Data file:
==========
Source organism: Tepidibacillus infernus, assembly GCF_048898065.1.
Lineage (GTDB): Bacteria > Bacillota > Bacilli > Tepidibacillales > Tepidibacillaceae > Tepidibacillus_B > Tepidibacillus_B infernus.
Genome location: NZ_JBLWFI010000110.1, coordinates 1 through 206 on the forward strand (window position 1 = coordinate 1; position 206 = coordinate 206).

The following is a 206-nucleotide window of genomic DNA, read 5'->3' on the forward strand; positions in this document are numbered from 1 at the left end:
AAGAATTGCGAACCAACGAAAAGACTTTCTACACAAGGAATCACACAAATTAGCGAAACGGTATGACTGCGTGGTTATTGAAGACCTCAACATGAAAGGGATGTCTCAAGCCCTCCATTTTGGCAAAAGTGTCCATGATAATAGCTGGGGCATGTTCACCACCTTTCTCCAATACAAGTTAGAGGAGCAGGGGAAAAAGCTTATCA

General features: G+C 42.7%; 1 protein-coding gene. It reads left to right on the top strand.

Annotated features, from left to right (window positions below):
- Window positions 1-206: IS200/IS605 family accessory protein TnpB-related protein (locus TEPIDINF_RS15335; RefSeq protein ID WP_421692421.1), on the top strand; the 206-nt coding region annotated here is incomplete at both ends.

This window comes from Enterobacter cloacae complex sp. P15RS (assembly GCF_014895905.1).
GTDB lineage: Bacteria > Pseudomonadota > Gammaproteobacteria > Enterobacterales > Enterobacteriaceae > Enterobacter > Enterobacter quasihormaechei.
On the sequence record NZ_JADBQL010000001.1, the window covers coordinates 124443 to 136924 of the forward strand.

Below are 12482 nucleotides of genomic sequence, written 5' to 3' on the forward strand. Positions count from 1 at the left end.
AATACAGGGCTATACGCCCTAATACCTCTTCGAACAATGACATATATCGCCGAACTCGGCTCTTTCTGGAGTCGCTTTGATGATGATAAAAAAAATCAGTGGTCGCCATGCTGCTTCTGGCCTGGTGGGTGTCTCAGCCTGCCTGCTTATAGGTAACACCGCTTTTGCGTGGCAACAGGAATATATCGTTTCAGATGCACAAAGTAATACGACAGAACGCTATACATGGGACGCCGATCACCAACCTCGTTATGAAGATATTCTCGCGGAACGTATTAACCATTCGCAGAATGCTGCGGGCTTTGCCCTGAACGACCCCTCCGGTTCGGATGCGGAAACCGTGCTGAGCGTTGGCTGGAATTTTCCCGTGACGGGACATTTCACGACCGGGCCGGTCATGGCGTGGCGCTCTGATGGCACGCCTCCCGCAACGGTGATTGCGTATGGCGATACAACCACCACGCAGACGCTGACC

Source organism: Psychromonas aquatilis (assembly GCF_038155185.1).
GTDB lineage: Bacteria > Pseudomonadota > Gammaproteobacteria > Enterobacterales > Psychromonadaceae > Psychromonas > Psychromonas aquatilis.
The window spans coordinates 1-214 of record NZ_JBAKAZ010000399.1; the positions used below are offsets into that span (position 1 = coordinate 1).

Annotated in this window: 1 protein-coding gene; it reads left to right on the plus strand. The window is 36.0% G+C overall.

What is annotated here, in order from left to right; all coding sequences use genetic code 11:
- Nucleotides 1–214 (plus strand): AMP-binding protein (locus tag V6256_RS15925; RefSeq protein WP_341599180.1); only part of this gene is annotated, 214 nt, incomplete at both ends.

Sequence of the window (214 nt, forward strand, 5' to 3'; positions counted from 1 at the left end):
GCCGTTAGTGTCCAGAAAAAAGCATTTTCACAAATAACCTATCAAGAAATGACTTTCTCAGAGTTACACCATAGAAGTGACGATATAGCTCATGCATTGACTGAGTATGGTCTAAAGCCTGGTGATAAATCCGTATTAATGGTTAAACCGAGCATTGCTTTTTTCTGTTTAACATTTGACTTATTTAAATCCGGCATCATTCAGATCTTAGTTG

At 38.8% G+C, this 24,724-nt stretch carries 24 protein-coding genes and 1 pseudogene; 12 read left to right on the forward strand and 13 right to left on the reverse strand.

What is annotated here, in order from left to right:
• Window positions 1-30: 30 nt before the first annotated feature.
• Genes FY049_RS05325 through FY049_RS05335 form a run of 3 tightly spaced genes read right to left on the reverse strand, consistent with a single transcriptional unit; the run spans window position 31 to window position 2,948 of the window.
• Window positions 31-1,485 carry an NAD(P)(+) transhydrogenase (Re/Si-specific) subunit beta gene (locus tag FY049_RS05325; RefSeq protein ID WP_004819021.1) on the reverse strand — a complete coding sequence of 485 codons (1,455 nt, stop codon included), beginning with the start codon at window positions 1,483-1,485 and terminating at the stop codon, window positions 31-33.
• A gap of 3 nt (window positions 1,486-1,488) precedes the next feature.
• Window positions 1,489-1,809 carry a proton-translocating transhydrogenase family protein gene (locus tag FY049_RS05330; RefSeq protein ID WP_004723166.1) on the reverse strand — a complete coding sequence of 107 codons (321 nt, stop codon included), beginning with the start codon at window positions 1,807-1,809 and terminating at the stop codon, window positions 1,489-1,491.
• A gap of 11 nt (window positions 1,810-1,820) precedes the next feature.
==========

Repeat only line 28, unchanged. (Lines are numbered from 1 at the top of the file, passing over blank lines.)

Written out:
• Window positions 1,489-1,809 carry a proton-translocating transhydrogenase family protein gene (locus tag FY049_RS05330; RefSeq protein ID WP_004723166.1) on the reverse strand — a complete coding sequence of 107 codons (321 nt, stop codon included), beginning with the start codon at window positions 1,807-1,809 and terminating at the stop codon, window positions 1,489-1,491.